So let’s multiply the first equation by the \frac{1}{2}, add it to the second and replace existing second equation with the new one. After performing all that we obtain a new equivalent system:

\left\{ \begin{aligned}2x_1+4x_2-3x_3+2x_4 =0\\-4x_2+\frac{13}{2} x_3+x_4 =2\\2x_2-4x_3+5x_4 =-1\\2x_3+x_4 =-3 \end{aligned}\right.

As you can see we eliminated x_1 from the second row.

Let’s now multiply it by \frac{1}{2}, add the result to the equation in the third row, and then replace existing equation with the newly obtained one.

\left\{ \begin{aligned}2x_1+4x_2-3x_3+2x_4 =0\\-4x_2+\frac{13}{2} x_3+x_4 =2\\-\frac{3}{4}x_3+\frac{11}{2}x_4 =0\\2x_3+x_4 =-3 \end{aligned}\right.

We eliminated x_2 from the third equation. Our last move will be elimination of x_3 from the forth equation.

So let’s multiply it by -\frac{3}{8}, add to the third row equation and put the result into the forth row.

Our final equivalent system looks as follows:

\left\{ \begin{aligned}2x_1+4x_2-3x_3+2x_4 =0\\-4x_2+\frac{13}{2} x_3+x_4 =2\\-\frac{3}{4}x_3+\frac{11}{2}x_4 =0\\ \frac{41}{8}x_4 =\frac{9}{8} \end{aligned}\right.

We obtained a system in upper-triangular form.

Finding the unknowns of the triangular system is called the reverse course of Gauss method. Actually, it is fairly easy to see how to proceed from this point. First, we’ll find x_4 from the forth equation. Then we’ll just back-substitute x_4 into the third equation in order to find x_3. After that we’ll plug x_4 and x_3 into the second equation to find x_2. Then, finally, knowing x_2, x_3 and x_4, we can easily find x_1 from the first equation.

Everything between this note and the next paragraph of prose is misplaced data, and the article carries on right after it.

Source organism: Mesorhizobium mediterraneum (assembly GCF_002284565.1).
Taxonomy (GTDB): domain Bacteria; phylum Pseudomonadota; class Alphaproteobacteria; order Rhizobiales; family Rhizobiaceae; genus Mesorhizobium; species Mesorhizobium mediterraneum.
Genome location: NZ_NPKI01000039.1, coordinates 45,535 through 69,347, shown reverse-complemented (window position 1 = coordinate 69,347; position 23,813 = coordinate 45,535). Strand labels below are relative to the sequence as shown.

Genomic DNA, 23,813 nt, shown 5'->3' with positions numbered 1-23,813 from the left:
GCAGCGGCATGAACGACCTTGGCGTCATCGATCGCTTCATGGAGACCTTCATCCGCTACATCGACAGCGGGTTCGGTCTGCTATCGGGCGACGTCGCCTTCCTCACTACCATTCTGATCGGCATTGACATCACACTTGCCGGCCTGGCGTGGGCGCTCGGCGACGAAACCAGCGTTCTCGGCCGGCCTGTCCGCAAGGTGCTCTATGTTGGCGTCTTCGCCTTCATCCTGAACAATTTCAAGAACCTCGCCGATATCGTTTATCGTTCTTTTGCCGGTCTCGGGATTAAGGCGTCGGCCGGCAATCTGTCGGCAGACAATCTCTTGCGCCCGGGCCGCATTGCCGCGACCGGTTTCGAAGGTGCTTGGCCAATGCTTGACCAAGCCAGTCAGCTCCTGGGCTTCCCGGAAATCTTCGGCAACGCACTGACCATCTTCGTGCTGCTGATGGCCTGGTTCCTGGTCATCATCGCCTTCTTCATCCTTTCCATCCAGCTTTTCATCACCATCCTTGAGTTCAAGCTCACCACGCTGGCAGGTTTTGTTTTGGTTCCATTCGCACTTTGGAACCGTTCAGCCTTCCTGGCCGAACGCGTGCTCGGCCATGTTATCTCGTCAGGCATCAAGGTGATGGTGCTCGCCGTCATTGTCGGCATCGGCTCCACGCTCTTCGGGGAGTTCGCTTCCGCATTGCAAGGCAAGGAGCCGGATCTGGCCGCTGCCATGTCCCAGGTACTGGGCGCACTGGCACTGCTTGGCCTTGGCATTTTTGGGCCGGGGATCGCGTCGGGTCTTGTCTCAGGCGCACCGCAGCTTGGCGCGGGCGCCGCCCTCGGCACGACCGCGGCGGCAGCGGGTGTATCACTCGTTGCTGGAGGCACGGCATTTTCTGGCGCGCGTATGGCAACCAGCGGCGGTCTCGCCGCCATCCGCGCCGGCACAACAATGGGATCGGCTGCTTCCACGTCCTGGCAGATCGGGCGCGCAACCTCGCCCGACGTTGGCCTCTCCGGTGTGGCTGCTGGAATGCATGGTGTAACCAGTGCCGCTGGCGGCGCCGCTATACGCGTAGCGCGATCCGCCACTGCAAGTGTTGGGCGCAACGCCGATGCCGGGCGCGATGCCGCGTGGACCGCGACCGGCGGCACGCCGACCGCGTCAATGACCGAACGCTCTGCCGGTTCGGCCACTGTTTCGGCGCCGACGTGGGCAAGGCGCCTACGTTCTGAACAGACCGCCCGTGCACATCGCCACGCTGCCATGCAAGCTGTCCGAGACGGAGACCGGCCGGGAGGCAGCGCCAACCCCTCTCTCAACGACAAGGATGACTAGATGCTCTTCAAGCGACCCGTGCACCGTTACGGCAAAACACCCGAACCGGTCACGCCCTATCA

So, here is the answer to our system:

\left\{ \begin{aligned}x_1 =-\frac{88}{41}\\x_2=\frac{89}{41}\\x_3=\frac{66}{41}\\ x_4 =\frac{9}{41} \end{aligned}\right.

You can check it if you like.

In general, it may occur that during transformation of the system we obtain contradictory equation of the form 0 = b, where b \neq 0. This means that the system has no solutions. Such systems are called inconsistent.

It may also happen so that you follow the method correctly but fon’t get this nice triangular form and this last equation \frac{41}{8}x_4 = \frac{9}{8} from where you can derive x_4 and solve the system. Instead you come against a case where you can only express some unknows in terms of another. It is nothing to be fear of, that’s normal 🙂 In one of the next sections we’ll pick an example showing that particular case.

Gauss elimination method is often even more usable than Cramer’s method (Cramer’s rule) which requires calculations of determinants and this operation is complicated for systems of high order. On the contrary, Gaussian elimination can be performed comparatively easy for systems of order higher than, say, 4 when calculating determinants gets complicated.

Summing up. When you want to solve a system of linear equations using Gaussian elimination, first you need to obtain your system in a triangular (or trapeziodal) form. For that you go down your system and step by step eliminate variables from the equations. After that you go up and gradually find variables (or express them through others). Don’t forget to check your answers by plugging them into the initial system, it helps to avoid mistakes and do your homework assignment correctly.

[…] detailed explanations of Gauss elimination method in one of our previous tutorials for better understanding. Remember that practice is a crucial […]

[…] previous sections you can find theoretical background and examples including application of matrix representation and example of linear system […]

[…] to consider Gaussian elimination method. Earlier we’ve prepared several tutorials covering theoretical background and examples including application of matrix representation. Yet, all those examples […]